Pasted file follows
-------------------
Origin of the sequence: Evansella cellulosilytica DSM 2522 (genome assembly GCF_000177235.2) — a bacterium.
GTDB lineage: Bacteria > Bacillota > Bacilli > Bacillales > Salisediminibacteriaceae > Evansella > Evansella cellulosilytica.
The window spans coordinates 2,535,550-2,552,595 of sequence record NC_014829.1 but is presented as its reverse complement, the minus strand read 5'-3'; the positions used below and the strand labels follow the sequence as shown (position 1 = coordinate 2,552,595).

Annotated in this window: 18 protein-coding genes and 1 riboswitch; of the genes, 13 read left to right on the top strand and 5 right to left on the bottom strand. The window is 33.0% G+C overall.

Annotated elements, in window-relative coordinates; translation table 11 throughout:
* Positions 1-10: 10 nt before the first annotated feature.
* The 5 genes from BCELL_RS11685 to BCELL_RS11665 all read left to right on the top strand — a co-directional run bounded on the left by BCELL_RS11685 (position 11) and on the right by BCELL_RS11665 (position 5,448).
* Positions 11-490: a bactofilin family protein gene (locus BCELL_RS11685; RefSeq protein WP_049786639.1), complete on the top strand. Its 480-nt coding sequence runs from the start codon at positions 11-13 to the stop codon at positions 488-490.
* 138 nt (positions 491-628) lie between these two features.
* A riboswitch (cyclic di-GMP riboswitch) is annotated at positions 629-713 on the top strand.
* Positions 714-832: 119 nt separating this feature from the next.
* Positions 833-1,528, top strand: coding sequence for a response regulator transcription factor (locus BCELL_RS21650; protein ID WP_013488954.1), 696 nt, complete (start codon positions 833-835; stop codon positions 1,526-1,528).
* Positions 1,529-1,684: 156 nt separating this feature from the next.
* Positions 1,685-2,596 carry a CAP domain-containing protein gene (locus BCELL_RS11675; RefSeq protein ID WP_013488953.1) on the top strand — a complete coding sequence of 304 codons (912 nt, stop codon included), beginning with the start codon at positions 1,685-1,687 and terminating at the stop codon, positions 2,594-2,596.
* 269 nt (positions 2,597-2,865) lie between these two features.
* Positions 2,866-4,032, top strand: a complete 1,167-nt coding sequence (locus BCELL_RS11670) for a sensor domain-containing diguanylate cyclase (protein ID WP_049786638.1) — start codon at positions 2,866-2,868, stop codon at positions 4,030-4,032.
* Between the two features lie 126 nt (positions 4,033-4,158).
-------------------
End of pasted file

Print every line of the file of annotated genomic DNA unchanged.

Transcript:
Origin of the sequence: Evansella cellulosilytica DSM 2522 (genome assembly GCF_000177235.2) — a bacterium.
GTDB lineage: Bacteria > Bacillota > Bacilli > Bacillales > Salisediminibacteriaceae > Evansella > Evansella cellulosilytica.
The window spans coordinates 2,535,550-2,552,595 of sequence record NC_014829.1 but is presented as its reverse complement, the minus strand read 5'-3'; the positions used below and the strand labels follow the sequence as shown (position 1 = coordinate 2,552,595).

Annotated in this window: 18 protein-coding genes and 1 riboswitch; of the genes, 13 read left to right on the top strand and 5 right to left on the bottom strand. The window is 33.0% G+C overall.

Annotated elements, in window-relative coordinates; translation table 11 throughout:
* Positions 1-10: 10 nt before the first annotated feature.
* The 5 genes from BCELL_RS11685 to BCELL_RS11665 all read left to right on the top strand — a co-directional run bounded on the left by BCELL_RS11685 (position 11) and on the right by BCELL_RS11665 (position 5,448).
* Positions 11-490: a bactofilin family protein gene (locus BCELL_RS11685; RefSeq protein WP_049786639.1), complete on the top strand. Its 480-nt coding sequence runs from the start codon at positions 11-13 to the stop codon at positions 488-490.
* 138 nt (positions 491-628) lie between these two features.
* A riboswitch (cyclic di-GMP riboswitch) is annotated at positions 629-713 on the top strand.
* Positions 714-832: 119 nt separating this feature from the next.
* Positions 833-1,528, top strand: coding sequence for a response regulator transcription factor (locus BCELL_RS21650; protein ID WP_013488954.1), 696 nt, complete (start codon positions 833-835; stop codon positions 1,526-1,528).
* Positions 1,529-1,684: 156 nt separating this feature from the next.
* Positions 1,685-2,596 carry a CAP domain-containing protein gene (locus BCELL_RS11675; RefSeq protein ID WP_013488953.1) on the top strand — a complete coding sequence of 304 codons (912 nt, stop codon included), beginning with the start codon at positions 1,685-1,687 and terminating at the stop codon, positions 2,594-2,596.
* 269 nt (positions 2,597-2,865) lie between these two features.
* Positions 2,866-4,032, top strand: a complete 1,167-nt coding sequence (locus BCELL_RS11670) for a sensor domain-containing diguanylate cyclase (protein ID WP_049786638.1) — start codon at positions 2,866-2,868, stop codon at positions 4,030-4,032.
* Between the two features lie 126 nt (positions 4,033-4,158).